South Africa's ANC loses majority, needs allies

President Cyril Ramaphosa's party loses three-decade-old absolute majority with only 40% votes

By AFP

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African National Congress (ANC) deputy secretary-general Nomvula Mokonyane (L) arrives with ANC’s chairperson Gwede Mantashe (R) at the Independent Electoral Commission (IEC) National Results Center at Gallagher Convention Centre in Midrand. — Photo: AFP
African National Congress (ANC) deputy secretary-general Nomvula Mokonyane (L) arrives with ANC’s chairperson Gwede Mantashe (R) at the Independent Electoral Commission (IEC) National Results Center at Gallagher Convention Centre in Midrand. — Photo: AFP

Published: Sat 1 Jun 2024, 7:34 PM

South Africa's ruling ANC faced a search for allies to help it form a new government on Saturday after it lost its three-decade-old absolute majority in a watershed election.

With 99 per cent of the votes from Wednesday's election counted, President Cyril Ramaphosa's African National Congress had only 40 per cent, a catastrophic slump from the 57.5 it won in 2019.


This marks a historic turning point for South Africa as the party has enjoyed an absolute majority since 1994, when liberation leader Nelson Mandela led the nation out of white-minority rule and into democracy.

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The ANC must now either negotiate a coalition government, or at least persuade other parties to back Ramaphosa's re-election in parliament to allow him to form a minority government reliant on other parties for support to pass budgets and legislation.

"We have been talking with everybody even before the election," ANC's deputy secretary general Nomvula Mokonyane said, saying the party's NEC decision-making body would meet to decide on a course of action after final results are announced.

"It's about ensuring that the stability both in government and stability in our country."

She would not be drawn on whether the party might replace Ramaphosa after the party's record poor showing, saying: "For now, it's not an issue."

As votes continued to be validated, data from the Independent Electoral Commission (IEC) showed the centre-right Democratic Alliance (DA) held second place with 21.71 per cent, slightly up on its 20.77 showing in 2019.

The party, which governs Western Cape province and has promised a free market agenda at odds with the ANC's left-wing traditions.

Asked about the chances of a coalition with the ANC, Helen Zille, the DA party chairwoman, said: "Negotiations haven't started but some channels have been opened, individuals talking to individuals."

She also did not rule out allowing the ANC to attempt to rule alone, telling AFP: "A minority government would be something completely new in South Africa but it is an option amongst others."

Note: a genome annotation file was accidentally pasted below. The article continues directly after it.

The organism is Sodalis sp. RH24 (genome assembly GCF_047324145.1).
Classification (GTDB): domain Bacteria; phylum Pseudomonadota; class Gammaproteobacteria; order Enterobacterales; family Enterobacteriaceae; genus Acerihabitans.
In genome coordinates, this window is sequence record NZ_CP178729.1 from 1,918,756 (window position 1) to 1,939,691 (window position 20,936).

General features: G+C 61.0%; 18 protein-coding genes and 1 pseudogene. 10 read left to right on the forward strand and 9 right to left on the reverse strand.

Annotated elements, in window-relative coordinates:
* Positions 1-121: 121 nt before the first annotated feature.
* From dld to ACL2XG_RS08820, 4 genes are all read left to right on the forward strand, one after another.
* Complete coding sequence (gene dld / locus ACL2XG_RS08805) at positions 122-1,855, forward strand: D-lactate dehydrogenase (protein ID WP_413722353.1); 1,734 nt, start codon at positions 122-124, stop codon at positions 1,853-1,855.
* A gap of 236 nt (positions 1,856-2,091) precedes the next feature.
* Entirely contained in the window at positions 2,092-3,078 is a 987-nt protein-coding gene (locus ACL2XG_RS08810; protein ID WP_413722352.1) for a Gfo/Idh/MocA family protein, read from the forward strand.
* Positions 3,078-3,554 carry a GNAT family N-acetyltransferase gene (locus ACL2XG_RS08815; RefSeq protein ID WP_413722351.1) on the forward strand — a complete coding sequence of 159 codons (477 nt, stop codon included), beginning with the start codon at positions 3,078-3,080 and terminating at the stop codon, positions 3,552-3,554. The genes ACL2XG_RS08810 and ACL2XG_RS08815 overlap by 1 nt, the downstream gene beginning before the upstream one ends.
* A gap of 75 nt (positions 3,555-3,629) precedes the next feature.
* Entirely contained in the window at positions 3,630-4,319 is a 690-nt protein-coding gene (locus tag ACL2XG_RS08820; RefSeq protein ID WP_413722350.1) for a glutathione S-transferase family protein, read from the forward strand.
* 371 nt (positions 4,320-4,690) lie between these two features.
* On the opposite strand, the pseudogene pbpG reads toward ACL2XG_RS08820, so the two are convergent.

But it was not a surge by the DA that cut into the ANC's vote share.

In third place was former president Jacob Zuma's uMkhonto weSizwe (MK) with 12.6 per cent, a surprise score for a party founded just months ago as a vehicle for the former ANC chief.

The radical leftist Economic Freedom Fighters (EFF) was in fourth with 9.4 per cent.

Malema and Zuma are former ANC members and some observers have suggested that they would be more natural partners for the ruling coalition, a prospect that the DA has branded the "Doomsday Coalition".

But other analysts, including author Susan Booysen, said the EFF was perceived as "too erratic" and "unpredictable" in its demands.

And the rift between Ramaphosa and Zuma — who has long been bitter about the way he was forced out of office in 2018 — was "too far reaching" to mend, she said.

MK spokesman Nhlamulo Ndhlela seemed to agree. "We will engage with the ANC but not the ANC of Cyril Ramaphosa," he said.

Any coalition partner should be willing to amend the constitution to enact radical reforms and grant Zuma, who has been declared ineligible over a contempt of court conviction, a pardon, he said.

The ANC retains the loyalty of many voters for its leading role in overthrowing white minority rule.

Its progressive social welfare and black economic empowerment policies are credited by supporters with helping millions of black families out of poverty.

But over three decades of almost unchallenged rule, its leadership has been implicated in a series of large-scale corruption scandals, while the continent's most industrialised economy has languished and crime and unemployment figures have hit record highs.

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